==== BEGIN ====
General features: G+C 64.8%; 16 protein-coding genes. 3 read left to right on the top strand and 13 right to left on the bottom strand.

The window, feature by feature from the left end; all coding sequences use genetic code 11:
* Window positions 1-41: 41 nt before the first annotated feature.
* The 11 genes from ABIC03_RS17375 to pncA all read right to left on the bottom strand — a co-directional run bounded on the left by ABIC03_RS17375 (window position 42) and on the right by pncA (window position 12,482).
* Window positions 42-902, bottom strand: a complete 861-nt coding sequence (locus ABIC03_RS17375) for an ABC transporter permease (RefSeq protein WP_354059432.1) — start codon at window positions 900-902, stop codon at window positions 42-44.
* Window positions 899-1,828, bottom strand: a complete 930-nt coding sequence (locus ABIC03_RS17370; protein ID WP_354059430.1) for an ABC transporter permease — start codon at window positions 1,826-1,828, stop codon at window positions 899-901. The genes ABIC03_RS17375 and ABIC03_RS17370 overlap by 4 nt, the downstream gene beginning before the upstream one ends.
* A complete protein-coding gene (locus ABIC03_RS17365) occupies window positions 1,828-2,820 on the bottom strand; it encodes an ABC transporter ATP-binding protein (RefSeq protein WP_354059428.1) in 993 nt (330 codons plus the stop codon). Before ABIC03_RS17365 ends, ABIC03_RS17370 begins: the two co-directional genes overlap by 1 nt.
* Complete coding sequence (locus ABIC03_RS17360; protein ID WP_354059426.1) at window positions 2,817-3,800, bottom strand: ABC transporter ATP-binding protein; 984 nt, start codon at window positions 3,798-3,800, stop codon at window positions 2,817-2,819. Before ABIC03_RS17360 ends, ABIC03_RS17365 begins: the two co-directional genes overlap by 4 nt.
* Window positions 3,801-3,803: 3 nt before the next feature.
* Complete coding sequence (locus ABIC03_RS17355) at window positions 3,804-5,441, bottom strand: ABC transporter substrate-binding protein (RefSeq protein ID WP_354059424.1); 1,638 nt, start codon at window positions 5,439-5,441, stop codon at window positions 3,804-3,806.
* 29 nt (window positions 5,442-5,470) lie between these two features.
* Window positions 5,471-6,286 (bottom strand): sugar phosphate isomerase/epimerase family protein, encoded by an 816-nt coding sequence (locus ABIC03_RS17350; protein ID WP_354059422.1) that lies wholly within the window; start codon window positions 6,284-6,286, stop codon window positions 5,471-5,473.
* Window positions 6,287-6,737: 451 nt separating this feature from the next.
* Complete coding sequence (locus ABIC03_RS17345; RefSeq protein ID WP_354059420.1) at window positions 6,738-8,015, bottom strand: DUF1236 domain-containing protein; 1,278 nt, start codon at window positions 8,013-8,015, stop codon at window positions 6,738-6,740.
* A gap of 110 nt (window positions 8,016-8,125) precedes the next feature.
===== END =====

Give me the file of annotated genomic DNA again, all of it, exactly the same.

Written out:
General features: G+C 64.8%; 16 protein-coding genes. 3 read left to right on the top strand and 13 right to left on the bottom strand.

The window, feature by feature from the left end; all coding sequences use genetic code 11:
* Window positions 1-41: 41 nt before the first annotated feature.
* The 11 genes from ABIC03_RS17375 to pncA all read right to left on the bottom strand — a co-directional run bounded on the left by ABIC03_RS17375 (window position 42) and on the right by pncA (window position 12,482).
* Window positions 42-902, bottom strand: a complete 861-nt coding sequence (locus ABIC03_RS17375) for an ABC transporter permease (RefSeq protein WP_354059432.1) — start codon at window positions 900-902, stop codon at window positions 42-44.
* Window positions 899-1,828, bottom strand: a complete 930-nt coding sequence (locus ABIC03_RS17370; protein ID WP_354059430.1) for an ABC transporter permease — start codon at window positions 1,826-1,828, stop codon at window positions 899-901. The genes ABIC03_RS17375 and ABIC03_RS17370 overlap by 4 nt, the downstream gene beginning before the upstream one ends.
* A complete protein-coding gene (locus ABIC03_RS17365) occupies window positions 1,828-2,820 on the bottom strand; it encodes an ABC transporter ATP-binding protein (RefSeq protein WP_354059428.1) in 993 nt (330 codons plus the stop codon). Before ABIC03_RS17365 ends, ABIC03_RS17370 begins: the two co-directional genes overlap by 1 nt.
* Complete coding sequence (locus ABIC03_RS17360; protein ID WP_354059426.1) at window positions 2,817-3,800, bottom strand: ABC transporter ATP-binding protein; 984 nt, start codon at window positions 3,798-3,800, stop codon at window positions 2,817-2,819. Before ABIC03_RS17360 ends, ABIC03_RS17365 begins: the two co-directional genes overlap by 4 nt.
* Window positions 3,801-3,803: 3 nt before the next feature.
* Complete coding sequence (locus ABIC03_RS17355) at window positions 3,804-5,441, bottom strand: ABC transporter substrate-binding protein (RefSeq protein ID WP_354059424.1); 1,638 nt, start codon at window positions 5,439-5,441, stop codon at window positions 3,804-3,806.
* 29 nt (window positions 5,442-5,470) lie between these two features.
* Window positions 5,471-6,286 (bottom strand): sugar phosphate isomerase/epimerase family protein, encoded by an 816-nt coding sequence (locus ABIC03_RS17350; protein ID WP_354059422.1) that lies wholly within the window; start codon window positions 6,284-6,286, stop codon window positions 5,471-5,473.
* Window positions 6,287-6,737: 451 nt separating this feature from the next.
* Complete coding sequence (locus ABIC03_RS17345; RefSeq protein ID WP_354059420.1) at window positions 6,738-8,015, bottom strand: DUF1236 domain-containing protein; 1,278 nt, start codon at window positions 8,013-8,015, stop codon at window positions 6,738-6,740.
* A gap of 110 nt (window positions 8,016-8,125) precedes the next feature.